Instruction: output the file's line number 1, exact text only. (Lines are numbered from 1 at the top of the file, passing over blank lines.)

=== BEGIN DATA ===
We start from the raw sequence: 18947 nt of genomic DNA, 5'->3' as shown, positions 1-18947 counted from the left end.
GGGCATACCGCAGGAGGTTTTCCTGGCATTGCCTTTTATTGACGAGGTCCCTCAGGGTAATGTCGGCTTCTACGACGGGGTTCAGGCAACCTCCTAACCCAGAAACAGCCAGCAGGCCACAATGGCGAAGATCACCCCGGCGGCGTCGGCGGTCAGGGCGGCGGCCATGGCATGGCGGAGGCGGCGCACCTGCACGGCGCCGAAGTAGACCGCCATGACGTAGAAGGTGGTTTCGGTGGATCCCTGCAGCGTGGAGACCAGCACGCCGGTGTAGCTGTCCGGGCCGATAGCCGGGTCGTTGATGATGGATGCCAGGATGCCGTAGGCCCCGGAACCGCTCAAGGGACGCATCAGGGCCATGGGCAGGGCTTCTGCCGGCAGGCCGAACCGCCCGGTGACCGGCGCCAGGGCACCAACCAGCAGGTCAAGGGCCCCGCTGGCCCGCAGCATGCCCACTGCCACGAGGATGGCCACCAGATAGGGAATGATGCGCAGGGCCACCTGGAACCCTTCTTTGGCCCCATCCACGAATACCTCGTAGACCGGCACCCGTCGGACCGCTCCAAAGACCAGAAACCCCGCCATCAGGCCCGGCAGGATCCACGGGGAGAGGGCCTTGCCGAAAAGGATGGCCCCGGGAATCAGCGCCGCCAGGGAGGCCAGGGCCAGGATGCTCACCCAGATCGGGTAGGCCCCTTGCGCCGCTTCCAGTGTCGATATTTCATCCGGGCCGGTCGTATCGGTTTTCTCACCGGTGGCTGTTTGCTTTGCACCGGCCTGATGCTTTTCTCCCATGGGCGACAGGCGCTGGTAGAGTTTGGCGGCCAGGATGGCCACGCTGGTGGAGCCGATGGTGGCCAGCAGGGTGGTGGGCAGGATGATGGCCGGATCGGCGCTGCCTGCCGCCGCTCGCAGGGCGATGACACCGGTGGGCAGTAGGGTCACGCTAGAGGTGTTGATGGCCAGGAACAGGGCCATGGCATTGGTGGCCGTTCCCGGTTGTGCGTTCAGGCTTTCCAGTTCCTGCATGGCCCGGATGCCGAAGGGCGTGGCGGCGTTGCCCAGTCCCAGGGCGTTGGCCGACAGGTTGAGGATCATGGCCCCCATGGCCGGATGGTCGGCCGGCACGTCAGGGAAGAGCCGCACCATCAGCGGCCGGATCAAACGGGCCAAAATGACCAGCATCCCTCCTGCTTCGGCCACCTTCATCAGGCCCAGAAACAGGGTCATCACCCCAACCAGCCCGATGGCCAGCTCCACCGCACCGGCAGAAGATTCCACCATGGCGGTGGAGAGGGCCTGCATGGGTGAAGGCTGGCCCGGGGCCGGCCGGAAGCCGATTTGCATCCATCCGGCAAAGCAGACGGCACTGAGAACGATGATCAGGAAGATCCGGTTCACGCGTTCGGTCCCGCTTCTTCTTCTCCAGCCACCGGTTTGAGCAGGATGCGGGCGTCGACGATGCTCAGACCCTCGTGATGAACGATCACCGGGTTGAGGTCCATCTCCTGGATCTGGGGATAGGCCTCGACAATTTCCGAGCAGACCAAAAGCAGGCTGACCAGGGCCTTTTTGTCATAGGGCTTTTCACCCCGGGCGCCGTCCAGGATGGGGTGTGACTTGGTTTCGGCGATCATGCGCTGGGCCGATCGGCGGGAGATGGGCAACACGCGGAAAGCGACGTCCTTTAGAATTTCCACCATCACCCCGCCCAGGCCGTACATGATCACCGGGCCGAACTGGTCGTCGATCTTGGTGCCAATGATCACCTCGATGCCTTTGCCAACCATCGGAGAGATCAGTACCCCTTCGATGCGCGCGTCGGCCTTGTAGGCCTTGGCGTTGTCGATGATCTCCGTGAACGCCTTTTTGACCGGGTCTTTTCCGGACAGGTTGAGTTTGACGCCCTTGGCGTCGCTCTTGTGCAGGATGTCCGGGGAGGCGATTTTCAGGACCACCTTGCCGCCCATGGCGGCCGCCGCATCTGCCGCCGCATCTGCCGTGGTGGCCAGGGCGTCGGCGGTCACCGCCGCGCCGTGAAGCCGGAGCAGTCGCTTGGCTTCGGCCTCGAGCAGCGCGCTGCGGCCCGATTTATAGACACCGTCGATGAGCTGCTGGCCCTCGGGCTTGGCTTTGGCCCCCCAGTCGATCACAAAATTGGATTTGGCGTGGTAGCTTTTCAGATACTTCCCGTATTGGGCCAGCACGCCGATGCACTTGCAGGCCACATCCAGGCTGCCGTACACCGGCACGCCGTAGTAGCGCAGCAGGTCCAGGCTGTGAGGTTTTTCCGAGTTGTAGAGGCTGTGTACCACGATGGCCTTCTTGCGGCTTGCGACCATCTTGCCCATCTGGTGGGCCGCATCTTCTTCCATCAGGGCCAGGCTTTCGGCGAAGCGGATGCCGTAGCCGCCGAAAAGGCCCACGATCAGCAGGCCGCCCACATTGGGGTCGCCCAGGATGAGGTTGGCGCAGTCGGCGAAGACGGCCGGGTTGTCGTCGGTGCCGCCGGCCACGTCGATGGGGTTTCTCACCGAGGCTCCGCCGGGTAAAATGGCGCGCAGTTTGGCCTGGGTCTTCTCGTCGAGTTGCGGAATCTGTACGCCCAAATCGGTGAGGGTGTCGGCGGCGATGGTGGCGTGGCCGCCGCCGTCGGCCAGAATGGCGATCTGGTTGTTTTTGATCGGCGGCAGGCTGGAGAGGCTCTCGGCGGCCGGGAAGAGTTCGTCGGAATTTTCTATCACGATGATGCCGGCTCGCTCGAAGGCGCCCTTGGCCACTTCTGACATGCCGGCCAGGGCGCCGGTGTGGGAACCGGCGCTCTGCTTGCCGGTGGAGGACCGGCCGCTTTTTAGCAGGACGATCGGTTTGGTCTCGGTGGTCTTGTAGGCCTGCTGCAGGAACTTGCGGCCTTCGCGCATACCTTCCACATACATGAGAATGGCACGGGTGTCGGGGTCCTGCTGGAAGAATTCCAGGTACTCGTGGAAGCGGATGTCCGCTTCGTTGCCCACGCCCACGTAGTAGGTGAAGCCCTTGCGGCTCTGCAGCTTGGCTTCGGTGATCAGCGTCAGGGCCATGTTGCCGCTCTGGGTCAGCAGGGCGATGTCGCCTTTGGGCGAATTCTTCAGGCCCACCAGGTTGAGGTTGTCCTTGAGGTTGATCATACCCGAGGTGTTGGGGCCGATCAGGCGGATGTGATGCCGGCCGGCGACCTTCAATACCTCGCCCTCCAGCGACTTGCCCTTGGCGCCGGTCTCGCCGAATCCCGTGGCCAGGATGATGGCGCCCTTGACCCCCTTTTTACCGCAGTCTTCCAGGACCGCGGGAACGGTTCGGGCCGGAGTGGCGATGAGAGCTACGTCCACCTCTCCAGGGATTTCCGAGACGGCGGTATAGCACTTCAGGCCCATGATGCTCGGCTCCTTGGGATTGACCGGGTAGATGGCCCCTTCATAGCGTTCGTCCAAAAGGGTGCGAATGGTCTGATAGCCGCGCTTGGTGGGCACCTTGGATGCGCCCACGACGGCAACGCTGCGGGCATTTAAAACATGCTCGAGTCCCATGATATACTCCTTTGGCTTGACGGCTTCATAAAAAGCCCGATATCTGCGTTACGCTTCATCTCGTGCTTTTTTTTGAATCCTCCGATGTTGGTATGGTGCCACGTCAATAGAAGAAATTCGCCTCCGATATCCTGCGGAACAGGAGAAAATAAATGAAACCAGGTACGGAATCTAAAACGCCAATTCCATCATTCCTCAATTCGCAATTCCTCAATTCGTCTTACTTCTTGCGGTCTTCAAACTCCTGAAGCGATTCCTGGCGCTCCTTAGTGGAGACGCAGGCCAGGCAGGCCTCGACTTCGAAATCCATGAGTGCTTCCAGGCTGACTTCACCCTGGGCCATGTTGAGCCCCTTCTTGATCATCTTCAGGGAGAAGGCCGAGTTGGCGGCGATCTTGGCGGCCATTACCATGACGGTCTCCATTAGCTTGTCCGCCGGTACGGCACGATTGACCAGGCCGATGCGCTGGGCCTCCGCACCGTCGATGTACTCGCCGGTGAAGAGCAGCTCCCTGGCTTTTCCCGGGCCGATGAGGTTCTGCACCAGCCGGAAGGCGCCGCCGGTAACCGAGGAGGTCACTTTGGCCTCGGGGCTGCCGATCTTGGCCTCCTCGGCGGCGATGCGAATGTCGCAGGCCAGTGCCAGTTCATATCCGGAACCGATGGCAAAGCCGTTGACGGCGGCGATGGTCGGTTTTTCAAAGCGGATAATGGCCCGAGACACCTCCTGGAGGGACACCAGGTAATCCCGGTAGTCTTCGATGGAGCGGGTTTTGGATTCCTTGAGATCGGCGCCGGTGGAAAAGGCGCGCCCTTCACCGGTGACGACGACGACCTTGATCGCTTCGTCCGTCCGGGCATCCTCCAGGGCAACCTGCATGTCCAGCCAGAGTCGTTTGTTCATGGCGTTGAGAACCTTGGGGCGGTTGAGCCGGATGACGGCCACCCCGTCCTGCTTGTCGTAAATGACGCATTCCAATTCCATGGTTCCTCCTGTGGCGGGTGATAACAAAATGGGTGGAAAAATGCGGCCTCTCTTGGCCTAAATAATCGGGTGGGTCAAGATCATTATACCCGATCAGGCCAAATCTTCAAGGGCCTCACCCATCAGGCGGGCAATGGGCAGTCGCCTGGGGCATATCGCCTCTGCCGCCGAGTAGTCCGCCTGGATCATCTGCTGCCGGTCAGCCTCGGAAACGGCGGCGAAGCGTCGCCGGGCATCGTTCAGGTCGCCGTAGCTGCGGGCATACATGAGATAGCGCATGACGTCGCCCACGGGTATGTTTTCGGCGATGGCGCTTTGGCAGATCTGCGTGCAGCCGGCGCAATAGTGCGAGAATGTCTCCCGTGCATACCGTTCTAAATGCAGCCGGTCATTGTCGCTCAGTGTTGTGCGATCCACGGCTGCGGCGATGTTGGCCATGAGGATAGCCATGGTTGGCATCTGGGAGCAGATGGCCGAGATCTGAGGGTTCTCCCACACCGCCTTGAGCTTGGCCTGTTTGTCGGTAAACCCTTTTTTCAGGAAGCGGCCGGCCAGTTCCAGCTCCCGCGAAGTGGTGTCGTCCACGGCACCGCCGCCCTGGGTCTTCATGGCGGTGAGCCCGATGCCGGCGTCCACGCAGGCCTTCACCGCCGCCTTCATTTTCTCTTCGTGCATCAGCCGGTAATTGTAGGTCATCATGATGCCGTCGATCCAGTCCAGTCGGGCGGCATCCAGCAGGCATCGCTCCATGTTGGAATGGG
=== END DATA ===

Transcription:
We start from the raw sequence: 18947 nt of genomic DNA, 5'->3' as shown, positions 1-18947 counted from the left end.